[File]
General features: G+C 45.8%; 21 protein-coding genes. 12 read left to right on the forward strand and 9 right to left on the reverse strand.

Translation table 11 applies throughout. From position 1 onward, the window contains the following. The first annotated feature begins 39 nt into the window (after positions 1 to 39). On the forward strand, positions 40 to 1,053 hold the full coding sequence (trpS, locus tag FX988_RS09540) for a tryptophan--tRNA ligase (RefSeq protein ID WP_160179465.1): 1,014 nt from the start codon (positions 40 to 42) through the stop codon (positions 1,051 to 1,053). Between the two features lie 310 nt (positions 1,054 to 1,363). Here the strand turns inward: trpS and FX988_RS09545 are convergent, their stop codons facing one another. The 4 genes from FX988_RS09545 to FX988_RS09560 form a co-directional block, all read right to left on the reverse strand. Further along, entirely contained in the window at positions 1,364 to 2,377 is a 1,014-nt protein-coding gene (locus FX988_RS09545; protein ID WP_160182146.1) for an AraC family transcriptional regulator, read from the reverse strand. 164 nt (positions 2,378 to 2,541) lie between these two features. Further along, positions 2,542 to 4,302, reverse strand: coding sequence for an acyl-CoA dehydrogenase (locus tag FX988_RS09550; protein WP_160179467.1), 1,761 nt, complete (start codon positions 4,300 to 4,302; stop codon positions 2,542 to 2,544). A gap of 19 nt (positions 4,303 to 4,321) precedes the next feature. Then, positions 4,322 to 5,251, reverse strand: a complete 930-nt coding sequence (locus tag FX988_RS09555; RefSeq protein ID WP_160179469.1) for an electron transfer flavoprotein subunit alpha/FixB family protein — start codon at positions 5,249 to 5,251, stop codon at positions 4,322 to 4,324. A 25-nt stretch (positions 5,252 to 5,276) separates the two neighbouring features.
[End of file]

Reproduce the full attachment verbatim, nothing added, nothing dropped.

General features: G+C 45.8%; 21 protein-coding genes. 12 read left to right on the forward strand and 9 right to left on the reverse strand.

Translation table 11 applies throughout. From position 1 onward, the window contains the following. The first annotated feature begins 39 nt into the window (after positions 1 to 39). On the forward strand, positions 40 to 1,053 hold the full coding sequence (trpS, locus tag FX988_RS09540) for a tryptophan--tRNA ligase (RefSeq protein ID WP_160179465.1): 1,014 nt from the start codon (positions 40 to 42) through the stop codon (positions 1,051 to 1,053). Between the two features lie 310 nt (positions 1,054 to 1,363). Here the strand turns inward: trpS and FX988_RS09545 are convergent, their stop codons facing one another. The 4 genes from FX988_RS09545 to FX988_RS09560 form a co-directional block, all read right to left on the reverse strand. Further along, entirely contained in the window at positions 1,364 to 2,377 is a 1,014-nt protein-coding gene (locus FX988_RS09545; protein ID WP_160182146.1) for an AraC family transcriptional regulator, read from the reverse strand. 164 nt (positions 2,378 to 2,541) lie between these two features. Further along, positions 2,542 to 4,302, reverse strand: coding sequence for an acyl-CoA dehydrogenase (locus tag FX988_RS09550; protein WP_160179467.1), 1,761 nt, complete (start codon positions 4,300 to 4,302; stop codon positions 2,542 to 2,544). A gap of 19 nt (positions 4,303 to 4,321) precedes the next feature. Then, positions 4,322 to 5,251, reverse strand: a complete 930-nt coding sequence (locus tag FX988_RS09555; RefSeq protein ID WP_160179469.1) for an electron transfer flavoprotein subunit alpha/FixB family protein — start codon at positions 5,249 to 5,251, stop codon at positions 4,322 to 4,324. A 25-nt stretch (positions 5,252 to 5,276) separates the two neighbouring features.